A house, a physiological requirement that ranks only second to food in the much touted Maslow’s “Hierarchy of Needs,” transcends the limits of materiality to become something else entirely: a physical representation of family and its fraught connections; a secret, interior world in which we can be finally be ourselves, freed from social constrictions; a sanctuary of all the things we hold dear and important. It can be said that a house does not only contain us (our delicate, mortal bodies) but extend our notions of self into architecture and three-dimensional space. A house, in short, is us.
For an artist, the house is where creativity is incubated, enacted, reified. Before the “outside world” gets to see the products of the imagination (in the case of visual artists, paintings, sculptures and other myriad forms), it is the house that initially contains and protects them, metaphorically birthing them only when the artist deems the works ready for the public. Whether called as an atelier, a workshop or simply an area to work in, this part of the house serves as a mute witness to the artist’s private struggles and solitary triumphs.
It is this space that Lendl Arvin and Johanna Helmuth return to in their two-man show, Moving Points. Having lived together in one house for three years, the two artists now look at it from two different vantage points: Helmuth from the view of someone who has left it, remembering its contours and unpacking its memories; Arvin from that of someone who has stayed behind, reckoning with the suddenly empty space. The show is their visual diary, paying homage to the house that saw their collaborative—almost conjugal—creative feats as they make sense of each other’s absences now that they have gone on separate ways. Moving Points embodies their actual and symbolical convergence and separation. It is both a love letter and a parting gesture.
For Helmuth, the house has solidified into memory, characterized by severe Modernist lines against a blue-gray sky. Evoked with her signature rough, hard strokes as though the brush had wounded the canvas, the house is all rationality and stability—a box that has been closed and never to be opened again. Nothing betrays its interior life; all the windows and doors are shut tight. The only way we can deduce that any sign of life has transpired within its walls is the works’ title: “Studio.” It’s a linguistic shorthand for what the house has stood for in all those years.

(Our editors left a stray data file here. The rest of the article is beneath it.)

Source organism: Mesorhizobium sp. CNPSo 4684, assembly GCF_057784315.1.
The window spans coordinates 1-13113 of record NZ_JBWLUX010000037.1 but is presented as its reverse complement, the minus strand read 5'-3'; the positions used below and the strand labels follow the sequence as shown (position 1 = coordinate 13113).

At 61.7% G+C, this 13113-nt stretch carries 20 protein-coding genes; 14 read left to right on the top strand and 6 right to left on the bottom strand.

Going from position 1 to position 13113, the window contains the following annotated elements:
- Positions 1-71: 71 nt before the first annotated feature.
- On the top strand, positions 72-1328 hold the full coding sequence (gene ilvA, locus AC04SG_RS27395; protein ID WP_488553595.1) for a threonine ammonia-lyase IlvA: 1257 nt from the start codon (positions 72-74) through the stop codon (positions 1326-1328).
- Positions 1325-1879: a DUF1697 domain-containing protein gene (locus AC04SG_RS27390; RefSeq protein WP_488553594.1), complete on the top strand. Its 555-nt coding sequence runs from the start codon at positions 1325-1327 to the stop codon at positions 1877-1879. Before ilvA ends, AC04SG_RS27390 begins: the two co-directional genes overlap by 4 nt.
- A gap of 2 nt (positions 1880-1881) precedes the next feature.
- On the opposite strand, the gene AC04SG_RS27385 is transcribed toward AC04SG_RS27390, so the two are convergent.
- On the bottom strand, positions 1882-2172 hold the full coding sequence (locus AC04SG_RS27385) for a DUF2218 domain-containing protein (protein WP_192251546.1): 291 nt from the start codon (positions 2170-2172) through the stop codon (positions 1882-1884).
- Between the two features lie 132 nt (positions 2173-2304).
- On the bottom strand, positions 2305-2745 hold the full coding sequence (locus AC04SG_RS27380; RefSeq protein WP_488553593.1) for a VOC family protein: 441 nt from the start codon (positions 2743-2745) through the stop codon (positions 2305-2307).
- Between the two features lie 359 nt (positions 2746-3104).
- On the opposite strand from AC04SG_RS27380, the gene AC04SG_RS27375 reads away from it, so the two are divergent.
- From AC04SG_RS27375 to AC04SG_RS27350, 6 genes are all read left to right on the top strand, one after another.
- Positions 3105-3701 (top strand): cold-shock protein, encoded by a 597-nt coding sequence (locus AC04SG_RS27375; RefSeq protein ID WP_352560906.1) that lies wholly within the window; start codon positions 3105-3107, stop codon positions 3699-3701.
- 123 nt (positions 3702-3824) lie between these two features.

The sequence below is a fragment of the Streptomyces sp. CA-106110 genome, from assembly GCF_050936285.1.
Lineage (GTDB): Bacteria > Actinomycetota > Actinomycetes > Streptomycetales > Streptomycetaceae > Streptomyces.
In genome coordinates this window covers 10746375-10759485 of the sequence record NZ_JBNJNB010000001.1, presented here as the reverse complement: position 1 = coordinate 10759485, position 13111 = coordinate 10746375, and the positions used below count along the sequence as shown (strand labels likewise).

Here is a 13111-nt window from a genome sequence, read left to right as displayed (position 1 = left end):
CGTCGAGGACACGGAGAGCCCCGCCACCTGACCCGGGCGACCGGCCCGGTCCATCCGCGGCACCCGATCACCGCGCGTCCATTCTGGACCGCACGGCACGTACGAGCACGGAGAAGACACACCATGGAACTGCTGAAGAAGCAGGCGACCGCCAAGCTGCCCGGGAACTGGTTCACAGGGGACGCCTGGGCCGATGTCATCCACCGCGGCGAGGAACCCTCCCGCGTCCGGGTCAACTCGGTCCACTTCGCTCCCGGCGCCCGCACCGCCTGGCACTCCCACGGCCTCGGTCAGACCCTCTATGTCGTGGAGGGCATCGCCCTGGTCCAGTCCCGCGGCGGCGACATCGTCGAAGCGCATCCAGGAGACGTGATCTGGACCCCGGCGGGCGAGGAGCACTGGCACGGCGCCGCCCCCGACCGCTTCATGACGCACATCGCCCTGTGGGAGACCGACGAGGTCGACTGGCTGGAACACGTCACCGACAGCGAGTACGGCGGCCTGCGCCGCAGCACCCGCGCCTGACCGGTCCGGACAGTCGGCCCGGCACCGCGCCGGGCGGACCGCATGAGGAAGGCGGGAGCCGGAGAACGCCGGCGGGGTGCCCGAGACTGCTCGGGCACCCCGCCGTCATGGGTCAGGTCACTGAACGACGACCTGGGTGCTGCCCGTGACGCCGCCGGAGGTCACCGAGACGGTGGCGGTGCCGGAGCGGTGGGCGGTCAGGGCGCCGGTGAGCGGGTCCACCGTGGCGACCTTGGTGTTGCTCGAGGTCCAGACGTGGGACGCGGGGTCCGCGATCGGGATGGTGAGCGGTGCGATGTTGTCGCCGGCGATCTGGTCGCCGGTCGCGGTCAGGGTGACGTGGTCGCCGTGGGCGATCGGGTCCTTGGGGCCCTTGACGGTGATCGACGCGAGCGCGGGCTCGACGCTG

Arvin’s version, on the other hand, is in a state of half-completion or, rather, fully completed but interrogated, added with splotches and marks, willfully disfigured. It is as though he could not bring himself to paint the house without registering emotion, without visually rendering layers of recollection. It is on the verge of dissolving into abstraction, into the unsayable. It’s telling that in “Working Space,” the canvas yawns unfilled, is empty. His works seem to be saying that it will take some time before things solidify and get done again.
Acting as a ligature to this dialectic is Helmuth’s “Untitled,” a triptych composed of the portraits of the artists, connected or separated by an easel depending on how you view it. The easel, of course, is the representation of their chosen craft, the very thing that led them to share one house. The male artist looks sideways, as though trying to catch sight of the woman artist. Alas, she has closed her eyes. They will never see eye to eye again. It’s a powerful summation of two lives lived in a singular place that they will never inhabit together again. Yes, art is longer than life but it is also longer than love.
– Carlomar Arcangel Daoana